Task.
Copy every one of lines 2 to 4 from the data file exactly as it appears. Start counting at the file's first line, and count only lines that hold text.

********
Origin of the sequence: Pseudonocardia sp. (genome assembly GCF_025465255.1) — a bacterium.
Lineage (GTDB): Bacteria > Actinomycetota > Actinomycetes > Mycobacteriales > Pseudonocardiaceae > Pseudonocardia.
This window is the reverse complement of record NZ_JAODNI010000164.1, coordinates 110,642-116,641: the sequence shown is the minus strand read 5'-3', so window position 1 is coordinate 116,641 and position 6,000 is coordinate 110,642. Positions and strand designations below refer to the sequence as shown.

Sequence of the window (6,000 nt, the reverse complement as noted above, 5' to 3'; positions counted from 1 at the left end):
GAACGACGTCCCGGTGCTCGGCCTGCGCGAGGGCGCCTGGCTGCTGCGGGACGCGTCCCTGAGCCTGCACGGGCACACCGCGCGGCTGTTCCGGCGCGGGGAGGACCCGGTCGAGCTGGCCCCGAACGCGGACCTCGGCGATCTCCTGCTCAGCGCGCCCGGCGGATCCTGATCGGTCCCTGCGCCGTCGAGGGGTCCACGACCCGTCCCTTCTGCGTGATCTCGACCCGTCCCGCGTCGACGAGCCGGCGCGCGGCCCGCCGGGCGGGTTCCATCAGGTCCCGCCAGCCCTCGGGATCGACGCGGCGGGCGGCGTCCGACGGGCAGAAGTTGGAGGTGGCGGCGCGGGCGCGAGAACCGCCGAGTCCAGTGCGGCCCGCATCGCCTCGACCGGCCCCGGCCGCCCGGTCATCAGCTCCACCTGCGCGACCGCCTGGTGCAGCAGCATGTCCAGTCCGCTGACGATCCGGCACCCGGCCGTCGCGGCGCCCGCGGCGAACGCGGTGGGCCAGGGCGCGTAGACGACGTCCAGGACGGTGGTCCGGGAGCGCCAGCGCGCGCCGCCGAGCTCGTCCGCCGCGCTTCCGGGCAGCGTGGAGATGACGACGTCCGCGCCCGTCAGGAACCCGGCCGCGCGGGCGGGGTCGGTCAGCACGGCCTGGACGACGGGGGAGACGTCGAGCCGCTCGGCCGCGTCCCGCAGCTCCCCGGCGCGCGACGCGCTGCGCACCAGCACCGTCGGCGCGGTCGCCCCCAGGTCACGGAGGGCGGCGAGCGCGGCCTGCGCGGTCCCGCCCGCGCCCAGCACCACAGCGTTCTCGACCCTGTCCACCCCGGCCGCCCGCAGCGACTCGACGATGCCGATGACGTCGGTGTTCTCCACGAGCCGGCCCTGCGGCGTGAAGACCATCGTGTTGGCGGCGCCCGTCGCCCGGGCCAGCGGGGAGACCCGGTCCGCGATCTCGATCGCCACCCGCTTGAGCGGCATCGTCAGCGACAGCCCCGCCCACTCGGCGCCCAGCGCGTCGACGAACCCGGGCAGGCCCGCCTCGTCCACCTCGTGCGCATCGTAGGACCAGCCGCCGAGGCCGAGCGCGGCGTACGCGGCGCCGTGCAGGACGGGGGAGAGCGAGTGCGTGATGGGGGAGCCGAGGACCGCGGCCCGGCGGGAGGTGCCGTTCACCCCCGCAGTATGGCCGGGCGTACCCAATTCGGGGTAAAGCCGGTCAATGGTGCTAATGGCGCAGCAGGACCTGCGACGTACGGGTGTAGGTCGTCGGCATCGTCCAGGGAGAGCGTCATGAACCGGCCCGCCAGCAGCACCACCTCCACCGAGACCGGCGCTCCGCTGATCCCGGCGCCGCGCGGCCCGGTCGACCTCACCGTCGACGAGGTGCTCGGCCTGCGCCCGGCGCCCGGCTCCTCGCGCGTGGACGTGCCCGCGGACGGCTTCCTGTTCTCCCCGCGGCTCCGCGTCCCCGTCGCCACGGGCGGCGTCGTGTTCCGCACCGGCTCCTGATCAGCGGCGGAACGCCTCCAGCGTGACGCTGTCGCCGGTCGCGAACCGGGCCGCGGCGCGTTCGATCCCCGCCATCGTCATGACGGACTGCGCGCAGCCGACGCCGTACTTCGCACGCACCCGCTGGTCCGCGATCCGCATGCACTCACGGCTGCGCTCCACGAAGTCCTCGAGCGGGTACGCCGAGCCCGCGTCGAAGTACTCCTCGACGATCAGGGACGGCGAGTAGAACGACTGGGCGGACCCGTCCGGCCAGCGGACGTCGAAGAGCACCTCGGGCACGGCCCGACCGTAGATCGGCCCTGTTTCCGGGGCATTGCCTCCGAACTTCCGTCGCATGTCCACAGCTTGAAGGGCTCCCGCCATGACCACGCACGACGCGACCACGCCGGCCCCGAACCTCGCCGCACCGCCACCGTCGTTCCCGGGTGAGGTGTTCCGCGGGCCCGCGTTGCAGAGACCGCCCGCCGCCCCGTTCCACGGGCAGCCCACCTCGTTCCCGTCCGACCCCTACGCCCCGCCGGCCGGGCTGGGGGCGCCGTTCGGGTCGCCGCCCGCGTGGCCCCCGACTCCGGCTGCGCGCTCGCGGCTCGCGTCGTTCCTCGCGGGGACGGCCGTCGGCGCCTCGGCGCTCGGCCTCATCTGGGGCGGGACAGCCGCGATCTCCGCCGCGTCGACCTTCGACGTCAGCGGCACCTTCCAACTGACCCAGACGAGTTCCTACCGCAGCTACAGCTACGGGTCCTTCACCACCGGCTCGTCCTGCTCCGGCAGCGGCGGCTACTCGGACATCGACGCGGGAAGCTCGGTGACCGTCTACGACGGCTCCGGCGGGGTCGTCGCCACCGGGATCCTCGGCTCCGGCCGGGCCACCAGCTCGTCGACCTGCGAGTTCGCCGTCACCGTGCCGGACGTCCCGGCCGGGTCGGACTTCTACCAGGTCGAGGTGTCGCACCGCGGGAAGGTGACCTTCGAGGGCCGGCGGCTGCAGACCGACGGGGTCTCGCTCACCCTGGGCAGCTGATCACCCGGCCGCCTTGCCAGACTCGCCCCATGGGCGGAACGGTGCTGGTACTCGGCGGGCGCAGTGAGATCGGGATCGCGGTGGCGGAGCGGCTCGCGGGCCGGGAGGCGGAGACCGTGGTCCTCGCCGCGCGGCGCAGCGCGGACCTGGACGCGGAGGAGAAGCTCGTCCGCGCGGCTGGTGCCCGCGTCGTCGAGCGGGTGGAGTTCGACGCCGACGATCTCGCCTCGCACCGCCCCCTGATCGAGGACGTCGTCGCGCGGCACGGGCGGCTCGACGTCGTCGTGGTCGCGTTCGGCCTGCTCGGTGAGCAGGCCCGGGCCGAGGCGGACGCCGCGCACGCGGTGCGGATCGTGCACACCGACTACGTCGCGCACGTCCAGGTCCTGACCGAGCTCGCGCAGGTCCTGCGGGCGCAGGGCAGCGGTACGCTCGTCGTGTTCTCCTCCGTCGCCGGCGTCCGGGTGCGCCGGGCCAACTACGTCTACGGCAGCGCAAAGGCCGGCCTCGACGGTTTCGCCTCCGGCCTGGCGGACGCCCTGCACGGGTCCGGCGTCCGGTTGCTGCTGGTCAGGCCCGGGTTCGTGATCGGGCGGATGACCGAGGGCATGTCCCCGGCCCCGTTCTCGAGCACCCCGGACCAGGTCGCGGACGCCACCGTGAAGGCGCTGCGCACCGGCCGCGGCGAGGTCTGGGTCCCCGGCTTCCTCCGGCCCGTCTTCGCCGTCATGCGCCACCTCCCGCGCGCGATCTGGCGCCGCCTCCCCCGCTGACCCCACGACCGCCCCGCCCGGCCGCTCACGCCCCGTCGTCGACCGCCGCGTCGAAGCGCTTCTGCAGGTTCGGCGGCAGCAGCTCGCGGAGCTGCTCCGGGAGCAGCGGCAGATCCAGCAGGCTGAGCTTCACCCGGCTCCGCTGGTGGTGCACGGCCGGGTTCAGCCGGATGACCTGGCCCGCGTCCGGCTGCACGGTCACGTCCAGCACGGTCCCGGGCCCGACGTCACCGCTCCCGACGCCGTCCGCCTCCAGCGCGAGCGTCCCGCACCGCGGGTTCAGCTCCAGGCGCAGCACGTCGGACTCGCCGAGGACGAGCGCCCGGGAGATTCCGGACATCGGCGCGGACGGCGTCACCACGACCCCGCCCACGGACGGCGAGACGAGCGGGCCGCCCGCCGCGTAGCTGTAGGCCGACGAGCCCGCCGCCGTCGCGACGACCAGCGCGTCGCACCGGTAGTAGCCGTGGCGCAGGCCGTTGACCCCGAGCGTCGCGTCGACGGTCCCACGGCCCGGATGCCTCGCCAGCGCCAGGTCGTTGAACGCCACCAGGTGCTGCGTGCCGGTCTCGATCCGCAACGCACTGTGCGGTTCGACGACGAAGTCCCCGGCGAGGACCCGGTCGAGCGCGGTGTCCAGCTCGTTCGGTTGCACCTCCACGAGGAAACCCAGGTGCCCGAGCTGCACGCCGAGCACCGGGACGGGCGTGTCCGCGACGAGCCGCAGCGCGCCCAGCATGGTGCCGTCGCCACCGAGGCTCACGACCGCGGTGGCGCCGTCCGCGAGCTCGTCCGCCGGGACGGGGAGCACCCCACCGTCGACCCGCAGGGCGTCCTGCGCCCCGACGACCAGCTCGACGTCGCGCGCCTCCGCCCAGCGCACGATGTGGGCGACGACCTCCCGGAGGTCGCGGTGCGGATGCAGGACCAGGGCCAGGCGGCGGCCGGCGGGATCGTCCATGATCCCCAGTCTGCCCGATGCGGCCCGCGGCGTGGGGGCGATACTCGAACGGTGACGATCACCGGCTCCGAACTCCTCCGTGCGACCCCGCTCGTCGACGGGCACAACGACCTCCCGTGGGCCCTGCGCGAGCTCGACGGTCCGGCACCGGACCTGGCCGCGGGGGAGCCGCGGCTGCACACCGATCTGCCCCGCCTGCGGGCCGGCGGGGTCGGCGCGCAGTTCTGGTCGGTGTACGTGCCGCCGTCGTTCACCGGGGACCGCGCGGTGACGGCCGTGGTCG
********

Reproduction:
Lineage (GTDB): Bacteria > Actinomycetota > Actinomycetes > Mycobacteriales > Pseudonocardiaceae > Pseudonocardia.
This window is the reverse complement of record NZ_JAODNI010000164.1, coordinates 110,642-116,641: the sequence shown is the minus strand read 5'-3', so window position 1 is coordinate 116,641 and position 6,000 is coordinate 110,642. Positions and strand designations below refer to the sequence as shown.

Sequence of the window (6,000 nt, the reverse complement as noted above, 5' to 3'; positions counted from 1 at the left end):